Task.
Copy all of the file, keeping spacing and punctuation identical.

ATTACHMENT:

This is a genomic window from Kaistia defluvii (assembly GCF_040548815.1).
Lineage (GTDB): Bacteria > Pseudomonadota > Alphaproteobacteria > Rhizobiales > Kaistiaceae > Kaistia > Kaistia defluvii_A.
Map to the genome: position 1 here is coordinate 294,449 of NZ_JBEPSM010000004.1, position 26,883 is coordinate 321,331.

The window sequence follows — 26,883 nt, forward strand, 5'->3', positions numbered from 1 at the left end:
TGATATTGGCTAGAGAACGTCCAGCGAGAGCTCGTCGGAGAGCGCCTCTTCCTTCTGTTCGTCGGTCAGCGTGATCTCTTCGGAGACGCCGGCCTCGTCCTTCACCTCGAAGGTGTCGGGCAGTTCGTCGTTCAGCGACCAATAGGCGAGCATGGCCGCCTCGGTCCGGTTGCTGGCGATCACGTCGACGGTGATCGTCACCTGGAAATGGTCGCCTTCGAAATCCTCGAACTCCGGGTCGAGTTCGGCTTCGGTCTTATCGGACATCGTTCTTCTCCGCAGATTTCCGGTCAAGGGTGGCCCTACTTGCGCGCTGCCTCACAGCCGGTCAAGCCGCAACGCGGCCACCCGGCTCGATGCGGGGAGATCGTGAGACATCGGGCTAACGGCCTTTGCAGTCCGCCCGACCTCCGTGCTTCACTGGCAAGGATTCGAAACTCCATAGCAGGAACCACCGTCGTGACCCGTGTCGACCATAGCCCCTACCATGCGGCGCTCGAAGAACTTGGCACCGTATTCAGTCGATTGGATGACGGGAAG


This is a genomic window from Kaistia defluvii (assembly GCF_040548815.1).
Lineage (GTDB): Bacteria > Pseudomonadota > Alphaproteobacteria > Rhizobiales > Kaistiaceae > Kaistia > Kaistia defluvii_A.
Map to the genome: position 1 here is coordinate 294,449 of NZ_JBEPSM010000004.1, position 26,883 is coordinate 321,331.

The window sequence follows — 26,883 nt, forward strand, 5'->3', positions numbered from 1 at the left end:
TGATATTGGCTAGAGAACGTCCAGCGAGAGCTCGTCGGAGAGCGCCTCTTCCTTCTGTTCGTCGGTCAGCGTGATCTCTTCGGAGACGCCGGCCTCGTCCTTCACCTCGAAGGTGTCGGGCAGTTCGTCGTTCAGCGACCAATAGGCGAGCATGGCCGCCTCGGTCCGGTTGCTGGCGATCACGTCGACGGTGATCGTCACCTGGAAATGGTCGCCTTCGAAATCCTCGAACTCCGGGTCGAGTTCGGCTTCGGTCTTATCGGACATCGTTCTTCTCCGCAGATTTCCGGTCAAGGGTGGCCCTACTTGCGCGCTGCCTCACAGCCGGTCAAGCCGCAACGCGGCCACCCGGCTCGATGCGGGGAGATCGTGAGACATCGGGCTAACGGCCTTTGCAGTCCGCCCGACCTCCGTGCTTCACTGGCAAGGATTCGAAACTCCATAGCAGGAACCACCGTCGTGACCCGTGTCGACCATAGCCCCTACCATGCGGCGCTCGAAGAACTTGGCACCGTATTCAGTCGATTGGATGACGGGAAG